FRANKFORT, Ky. (June 22, 2012) — The Kentucky Division of Forestry and the Division of Fire Prevention are reminding Kentuckians to be safe with fireworks this Fourth of July, especially in light of the dry weather.
“Given the current drought conditions, we urge Kentuckians across the state to take extra precaution when using fireworks this holiday season,” said Leah MacSwords, director of the Division of Forestry. “Sparks from fireworks can and do ignite wildfires especially in dried grass and fields, and the slightest wind can make these fires spread quickly.
“The Division of Forestry has been responding to wildfires throughout June because of the extra dry conditions,” she said.
While most Kentuckians are cautious with fireworks, state fire marshal Bill Swope asks the public to abide by common sense safety measures and Kentucky state law. “Citizens should pay close attention to local officials and be aware of burn bans in their area and potential prohibitions against celebrating with fireworks,” said Swope.
Safety guidelines set by state law must be followed, he said. They include that people under 18 cannot sell fireworks unless supervised by a parent or guardian; people under 18 cannot purchase fireworks; fireworks cannot be used within 200 feet of a structure, vehicle or other person; and fireworks cannot be sold to anyone who is under the influence of drugs or alcohol. In addition, local vendors and citizens are required to comply with any and all local ordinances that apply to the sale, purchase and use of fireworks.
The Division of Fire Prevention offers the following safety tips to keep your family safe over the upcoming July 4th holiday and throughout the summer:
• Use fireworks outdoors only.
• Obey local laws. If fireworks are not legal where you live, do not use them.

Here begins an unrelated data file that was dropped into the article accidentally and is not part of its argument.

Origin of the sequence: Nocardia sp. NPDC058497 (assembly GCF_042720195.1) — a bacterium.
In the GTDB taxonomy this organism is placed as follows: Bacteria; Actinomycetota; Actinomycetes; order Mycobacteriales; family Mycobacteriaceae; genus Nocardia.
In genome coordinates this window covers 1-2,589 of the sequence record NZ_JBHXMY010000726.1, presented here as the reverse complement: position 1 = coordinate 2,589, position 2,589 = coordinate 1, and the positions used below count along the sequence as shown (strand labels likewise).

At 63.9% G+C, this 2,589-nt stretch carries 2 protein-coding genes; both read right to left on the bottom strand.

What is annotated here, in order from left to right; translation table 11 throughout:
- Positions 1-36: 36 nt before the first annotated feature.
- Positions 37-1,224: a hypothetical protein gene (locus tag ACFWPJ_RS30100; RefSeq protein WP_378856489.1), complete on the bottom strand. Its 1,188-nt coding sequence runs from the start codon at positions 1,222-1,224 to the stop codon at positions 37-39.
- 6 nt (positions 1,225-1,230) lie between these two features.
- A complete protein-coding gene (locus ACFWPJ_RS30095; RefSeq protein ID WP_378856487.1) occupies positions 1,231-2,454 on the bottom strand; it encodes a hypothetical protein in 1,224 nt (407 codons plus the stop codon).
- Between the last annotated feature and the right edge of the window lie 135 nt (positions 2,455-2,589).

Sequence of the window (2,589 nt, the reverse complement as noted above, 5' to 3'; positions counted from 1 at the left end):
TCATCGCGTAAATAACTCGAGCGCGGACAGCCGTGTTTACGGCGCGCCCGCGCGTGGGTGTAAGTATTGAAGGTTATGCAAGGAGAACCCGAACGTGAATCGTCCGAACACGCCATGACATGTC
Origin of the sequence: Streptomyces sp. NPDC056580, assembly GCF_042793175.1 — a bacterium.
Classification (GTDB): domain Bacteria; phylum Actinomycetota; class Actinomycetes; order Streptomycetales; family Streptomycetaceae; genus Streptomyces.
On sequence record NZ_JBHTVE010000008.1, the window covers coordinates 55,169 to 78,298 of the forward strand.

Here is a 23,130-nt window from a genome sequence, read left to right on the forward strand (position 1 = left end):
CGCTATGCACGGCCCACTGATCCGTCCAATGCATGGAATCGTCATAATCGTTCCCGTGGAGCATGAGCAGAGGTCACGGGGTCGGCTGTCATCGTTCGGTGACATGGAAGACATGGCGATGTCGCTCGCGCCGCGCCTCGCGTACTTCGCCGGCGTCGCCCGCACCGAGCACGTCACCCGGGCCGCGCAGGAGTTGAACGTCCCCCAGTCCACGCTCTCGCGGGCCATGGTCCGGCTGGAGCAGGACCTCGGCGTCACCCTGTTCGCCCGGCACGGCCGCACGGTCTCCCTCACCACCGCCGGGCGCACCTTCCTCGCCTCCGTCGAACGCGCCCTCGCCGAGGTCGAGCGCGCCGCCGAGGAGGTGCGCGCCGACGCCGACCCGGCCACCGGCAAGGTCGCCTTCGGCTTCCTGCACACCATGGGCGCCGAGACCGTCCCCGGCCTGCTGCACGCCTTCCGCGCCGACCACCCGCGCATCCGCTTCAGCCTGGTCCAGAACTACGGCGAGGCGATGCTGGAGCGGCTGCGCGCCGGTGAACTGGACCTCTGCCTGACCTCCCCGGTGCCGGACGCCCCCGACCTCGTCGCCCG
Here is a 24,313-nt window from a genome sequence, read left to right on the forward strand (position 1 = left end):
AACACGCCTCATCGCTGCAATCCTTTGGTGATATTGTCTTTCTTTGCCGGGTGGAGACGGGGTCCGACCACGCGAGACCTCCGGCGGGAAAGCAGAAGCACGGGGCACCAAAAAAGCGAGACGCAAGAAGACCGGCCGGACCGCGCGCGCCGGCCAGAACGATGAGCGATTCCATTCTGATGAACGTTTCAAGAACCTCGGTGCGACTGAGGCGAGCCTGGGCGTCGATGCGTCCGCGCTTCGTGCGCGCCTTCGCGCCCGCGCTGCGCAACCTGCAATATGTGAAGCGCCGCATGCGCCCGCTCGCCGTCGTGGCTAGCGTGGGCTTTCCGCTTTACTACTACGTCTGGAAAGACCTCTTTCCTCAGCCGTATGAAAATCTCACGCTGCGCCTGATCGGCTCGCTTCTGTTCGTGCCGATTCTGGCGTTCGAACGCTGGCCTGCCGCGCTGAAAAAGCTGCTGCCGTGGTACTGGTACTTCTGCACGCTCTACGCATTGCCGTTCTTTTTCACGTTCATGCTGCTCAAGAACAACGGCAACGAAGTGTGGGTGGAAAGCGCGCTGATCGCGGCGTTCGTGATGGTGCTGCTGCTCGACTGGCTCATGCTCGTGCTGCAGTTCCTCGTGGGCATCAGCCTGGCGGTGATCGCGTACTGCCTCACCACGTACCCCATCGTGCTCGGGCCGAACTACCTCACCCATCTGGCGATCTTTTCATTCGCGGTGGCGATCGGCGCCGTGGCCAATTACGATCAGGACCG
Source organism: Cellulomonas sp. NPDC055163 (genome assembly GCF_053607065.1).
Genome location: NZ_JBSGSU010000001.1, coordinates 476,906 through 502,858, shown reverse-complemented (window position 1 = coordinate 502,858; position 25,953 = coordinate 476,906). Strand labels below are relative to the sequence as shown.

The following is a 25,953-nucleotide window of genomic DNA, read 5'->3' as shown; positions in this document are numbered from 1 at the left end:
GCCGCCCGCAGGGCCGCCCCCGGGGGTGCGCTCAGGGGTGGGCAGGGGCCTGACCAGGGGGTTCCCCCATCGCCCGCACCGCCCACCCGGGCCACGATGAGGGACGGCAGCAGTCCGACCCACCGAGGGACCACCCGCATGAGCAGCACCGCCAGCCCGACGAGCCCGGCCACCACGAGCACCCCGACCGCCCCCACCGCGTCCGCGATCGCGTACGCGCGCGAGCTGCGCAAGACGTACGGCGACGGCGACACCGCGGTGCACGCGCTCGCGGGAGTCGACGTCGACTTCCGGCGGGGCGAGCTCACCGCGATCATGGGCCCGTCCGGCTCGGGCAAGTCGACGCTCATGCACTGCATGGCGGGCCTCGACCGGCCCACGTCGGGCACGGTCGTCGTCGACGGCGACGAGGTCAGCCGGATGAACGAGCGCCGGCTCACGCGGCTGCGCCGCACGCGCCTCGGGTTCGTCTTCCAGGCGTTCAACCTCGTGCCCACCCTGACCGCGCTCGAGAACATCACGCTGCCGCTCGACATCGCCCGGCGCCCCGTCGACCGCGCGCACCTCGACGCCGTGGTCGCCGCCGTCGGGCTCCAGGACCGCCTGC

• Always have a bucket of water or a working water hose nearby.
• Only use fireworks as intended. Don’t try to alter them or combine them.
• Never relight a “dud” firework. Wait 20 minutes and then soak it in a bucket of water.
• Use common sense. Spectators should keep a safe distance from the shooter and the shooter should wear safety glasses.
• Alcohol and fireworks do not mix. Have a “designated adult shooter.”
• Do not use homemade fireworks or illegal explosives: They can kill you!
• Report illegal explosives to the fire or police department in your community.
Last year, a new state law went into effect that allows for the purchase of fireworks that are known as ‘1.4 Consumer Fireworks.’ Swope reminds consumers that the new law does not mean that fireworks you see at professional shows are legal; they are not. Providing that local ordinances allow, Kentuckians can purchase and use popular fireworks like Roman candles, firecrackers and bottle rockets.
“Safety and supervision are keys to a successful celebration,” Swope said. “However, I recommend that families attend local firework displays instead of celebrating with fireworks at home. Let the professionals entertain your family.”